But, in early January, as Christopher patted Archie in her lap and talked up her romance novel, a huge part of the romance writing world was exploding.
The Romance Writers of America had punished a writer for speaking up about racial stereotypes used by another romance novelist. The fallout led to the cancellation of the Romance Writers’ annual awards and the resignation of several board members earlier this year, according to CNN.
Nisha Sharma, another romance novelist and lawyer based in New Jersey who met and befriended Christopher via Twitter, says romance novelists are leaving RWA and pushing to see more inclusive novels in the romance space.
And for the most part, Sharma says, much of the community has responded positively to the challenge. “How can we fix this? Let’s work together,” she says. “That really speaks to romance authors and the community today.”
Sharma and other novelists are turning to Christopher to pave the way.
Arlington’s One More Page Books hosted Christopher in November for the launch of Not the Girl You Marry and is no stranger to the romance world as a bookstore with a robust romance section and a staff who reads it.
“Despite being one of the most profitable genres in the industry, there is an ongoing stigma against romance, even among booksellers,” says One More Page Books events coordinator Amber Taylor.
Miller-Callihan concurs. “For the most part, romance is a very female-oriented genre,” she says. “I think misogyny in our culture leads us to dismiss things that appeal more to women than to men.”
One of the challenges romance novelists face is getting people to take them seriously and to see the themes, beyond sex, present in their novels.
But Taylor says when Christopher came to the store to talk about her book, a dedicated crowd came excited to see her.
“As a woman of color, Andie is writing about her own experiences, contributing to the further diversification of voices in the genre,” Taylor says.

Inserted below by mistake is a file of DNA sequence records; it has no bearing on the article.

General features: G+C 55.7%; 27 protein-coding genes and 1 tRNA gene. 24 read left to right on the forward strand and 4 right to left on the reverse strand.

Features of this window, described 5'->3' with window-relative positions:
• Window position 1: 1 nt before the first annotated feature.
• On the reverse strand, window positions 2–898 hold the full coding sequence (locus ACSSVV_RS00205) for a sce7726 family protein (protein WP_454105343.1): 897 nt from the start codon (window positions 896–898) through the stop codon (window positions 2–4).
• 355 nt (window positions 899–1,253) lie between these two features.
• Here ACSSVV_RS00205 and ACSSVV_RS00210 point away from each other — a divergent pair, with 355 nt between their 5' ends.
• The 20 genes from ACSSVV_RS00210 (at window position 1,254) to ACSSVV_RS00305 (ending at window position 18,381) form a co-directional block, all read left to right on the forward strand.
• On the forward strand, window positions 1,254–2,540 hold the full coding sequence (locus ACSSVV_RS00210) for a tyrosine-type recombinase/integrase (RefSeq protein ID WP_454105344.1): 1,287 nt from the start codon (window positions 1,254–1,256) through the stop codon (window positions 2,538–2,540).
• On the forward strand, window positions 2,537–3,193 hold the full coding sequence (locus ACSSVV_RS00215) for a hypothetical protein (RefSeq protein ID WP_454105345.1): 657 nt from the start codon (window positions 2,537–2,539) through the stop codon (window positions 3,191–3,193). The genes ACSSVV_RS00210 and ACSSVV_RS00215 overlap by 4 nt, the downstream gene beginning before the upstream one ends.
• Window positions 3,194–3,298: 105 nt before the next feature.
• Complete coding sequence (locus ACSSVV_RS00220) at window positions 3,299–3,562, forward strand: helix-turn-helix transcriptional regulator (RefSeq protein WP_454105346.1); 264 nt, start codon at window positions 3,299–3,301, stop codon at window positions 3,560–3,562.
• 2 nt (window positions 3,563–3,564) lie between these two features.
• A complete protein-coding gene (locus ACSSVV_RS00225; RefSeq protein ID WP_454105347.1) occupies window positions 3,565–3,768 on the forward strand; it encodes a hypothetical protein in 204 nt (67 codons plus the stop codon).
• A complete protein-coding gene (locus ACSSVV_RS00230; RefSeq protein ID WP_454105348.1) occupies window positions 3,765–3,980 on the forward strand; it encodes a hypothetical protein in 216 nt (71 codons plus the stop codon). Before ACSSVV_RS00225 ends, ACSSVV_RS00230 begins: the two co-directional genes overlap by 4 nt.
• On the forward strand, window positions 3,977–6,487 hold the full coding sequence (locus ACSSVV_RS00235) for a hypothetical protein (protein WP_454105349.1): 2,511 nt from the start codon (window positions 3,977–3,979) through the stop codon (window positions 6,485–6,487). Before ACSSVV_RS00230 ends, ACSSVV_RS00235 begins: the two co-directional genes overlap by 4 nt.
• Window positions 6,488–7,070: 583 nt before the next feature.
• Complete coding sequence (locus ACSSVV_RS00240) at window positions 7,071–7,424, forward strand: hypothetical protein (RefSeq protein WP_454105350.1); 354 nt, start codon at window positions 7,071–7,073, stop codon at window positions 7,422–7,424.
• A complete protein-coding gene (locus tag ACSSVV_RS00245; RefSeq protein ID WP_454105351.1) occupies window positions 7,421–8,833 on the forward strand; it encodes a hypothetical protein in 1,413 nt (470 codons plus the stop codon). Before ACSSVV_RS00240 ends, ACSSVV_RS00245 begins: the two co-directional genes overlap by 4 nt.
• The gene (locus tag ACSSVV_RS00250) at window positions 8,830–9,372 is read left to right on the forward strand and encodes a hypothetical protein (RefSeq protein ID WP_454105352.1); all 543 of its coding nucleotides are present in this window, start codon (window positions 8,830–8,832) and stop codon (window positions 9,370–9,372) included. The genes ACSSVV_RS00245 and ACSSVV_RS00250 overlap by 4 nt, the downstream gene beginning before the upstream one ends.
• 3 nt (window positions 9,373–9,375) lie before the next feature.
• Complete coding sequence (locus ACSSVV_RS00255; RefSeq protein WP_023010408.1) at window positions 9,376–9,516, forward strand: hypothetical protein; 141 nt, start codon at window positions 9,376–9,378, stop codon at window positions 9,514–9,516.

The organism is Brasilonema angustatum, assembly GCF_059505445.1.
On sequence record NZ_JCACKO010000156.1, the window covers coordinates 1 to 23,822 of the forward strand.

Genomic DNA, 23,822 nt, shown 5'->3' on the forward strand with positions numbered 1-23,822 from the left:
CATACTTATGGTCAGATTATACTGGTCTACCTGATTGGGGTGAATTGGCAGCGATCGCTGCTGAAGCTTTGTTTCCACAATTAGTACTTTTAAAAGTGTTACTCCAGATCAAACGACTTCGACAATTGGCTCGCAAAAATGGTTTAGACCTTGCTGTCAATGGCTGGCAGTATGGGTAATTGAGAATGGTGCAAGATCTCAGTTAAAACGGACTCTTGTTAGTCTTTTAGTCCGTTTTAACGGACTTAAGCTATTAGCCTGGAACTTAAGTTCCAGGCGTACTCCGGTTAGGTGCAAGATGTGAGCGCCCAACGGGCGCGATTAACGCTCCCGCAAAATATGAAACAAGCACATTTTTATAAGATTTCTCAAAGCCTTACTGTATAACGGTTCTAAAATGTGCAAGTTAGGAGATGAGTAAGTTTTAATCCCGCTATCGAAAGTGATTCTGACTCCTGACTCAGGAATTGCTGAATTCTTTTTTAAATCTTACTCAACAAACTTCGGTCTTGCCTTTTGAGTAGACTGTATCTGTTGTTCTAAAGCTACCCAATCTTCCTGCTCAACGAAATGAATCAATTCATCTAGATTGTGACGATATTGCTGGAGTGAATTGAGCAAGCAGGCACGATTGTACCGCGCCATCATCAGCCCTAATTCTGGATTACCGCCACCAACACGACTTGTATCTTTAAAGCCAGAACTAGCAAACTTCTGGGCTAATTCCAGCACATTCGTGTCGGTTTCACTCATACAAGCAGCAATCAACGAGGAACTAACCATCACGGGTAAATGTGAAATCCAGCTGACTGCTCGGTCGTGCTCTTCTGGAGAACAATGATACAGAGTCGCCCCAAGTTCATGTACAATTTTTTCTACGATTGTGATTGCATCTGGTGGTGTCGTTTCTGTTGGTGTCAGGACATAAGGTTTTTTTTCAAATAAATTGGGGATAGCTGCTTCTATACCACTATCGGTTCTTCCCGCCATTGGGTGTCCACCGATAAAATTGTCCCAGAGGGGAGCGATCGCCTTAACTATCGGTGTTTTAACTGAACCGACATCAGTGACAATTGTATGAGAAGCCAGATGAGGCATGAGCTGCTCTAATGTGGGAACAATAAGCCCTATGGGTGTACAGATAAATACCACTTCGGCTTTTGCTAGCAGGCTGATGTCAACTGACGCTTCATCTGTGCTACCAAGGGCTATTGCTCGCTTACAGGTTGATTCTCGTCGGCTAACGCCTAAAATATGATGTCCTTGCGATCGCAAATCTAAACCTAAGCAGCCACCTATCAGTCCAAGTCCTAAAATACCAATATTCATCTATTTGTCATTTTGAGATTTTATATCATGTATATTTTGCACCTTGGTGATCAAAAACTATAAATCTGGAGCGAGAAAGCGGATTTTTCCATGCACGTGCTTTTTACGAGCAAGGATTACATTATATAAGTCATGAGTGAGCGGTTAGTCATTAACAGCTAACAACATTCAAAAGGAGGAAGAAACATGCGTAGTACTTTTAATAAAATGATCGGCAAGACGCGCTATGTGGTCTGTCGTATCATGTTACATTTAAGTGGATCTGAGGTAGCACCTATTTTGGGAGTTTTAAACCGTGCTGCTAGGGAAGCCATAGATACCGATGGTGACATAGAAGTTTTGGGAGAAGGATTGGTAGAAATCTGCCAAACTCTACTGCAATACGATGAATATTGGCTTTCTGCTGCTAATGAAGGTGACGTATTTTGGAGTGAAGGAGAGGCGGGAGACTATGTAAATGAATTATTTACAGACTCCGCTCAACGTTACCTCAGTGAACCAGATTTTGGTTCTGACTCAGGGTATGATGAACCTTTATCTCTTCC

Christopher’s first series of books takes place in Miami, where she has spent a lot of time, and features Latinx protagonists, much like her father, who was Afro-Latino.
Her willingness to be vulnerable and personal in her writing is something Miller-Callihan admires.
“She has an authenticity in her work that isn’t present in all romance,” she says. “There is something very real and very fresh. She puts a lot of herself in her writing.”
Sharma says Christopher is adept at creating complex, savvy characters. Christopher is open about her desire to explore new areas of romance, from fear of commitment to sexy priests (yes, they exist outside of Fleabag and certainly will in Christopher’s upcoming novels, she says) to including awkward, relatable moments.
Christopher’s publicist, Jessica Brock, calls her characters witty, “but at the same time her characters would totally say ‘Thanks, you too’ to a waiter who just told them to enjoy their meal.”
One area Christopher wants to explore in her next novel, Not That Kind of Guy, is ambivalence toward marriage and long-term relationships, something she herself has battled. She’s even quit dating apps.
“I felt like these guys were demanding my attention and demanding sort of like emotional labor from me,” she says. Now, she’s asking how self-sufficient, professional women are doing with long-term relationships in their lives. “I want to explore what it is about real intimacy that feeds us and how to find that in a world that doesn’t foster real connection,” she says.
When asked about the future of romance novels, Christopher is humble, pointing to other romance novelists, particularly writers of color, who paved the way for her: Kennedy Ryan, Adriana Herrera, LaQuette, and Farrah Rochon, to name a few.
But she also has her own vision for the future.
“I think the future of romance is black and brown,” she says. “It’s sex-positive and body-positive. It’s going to explore concepts of gender and power.”
And, of course, it will involve a happily-ever-after.
“Romance novels are the only kind of books that have the aim of making the reader happy,” she says. “I think the future of the romance novel is giving that book joy to everyone.”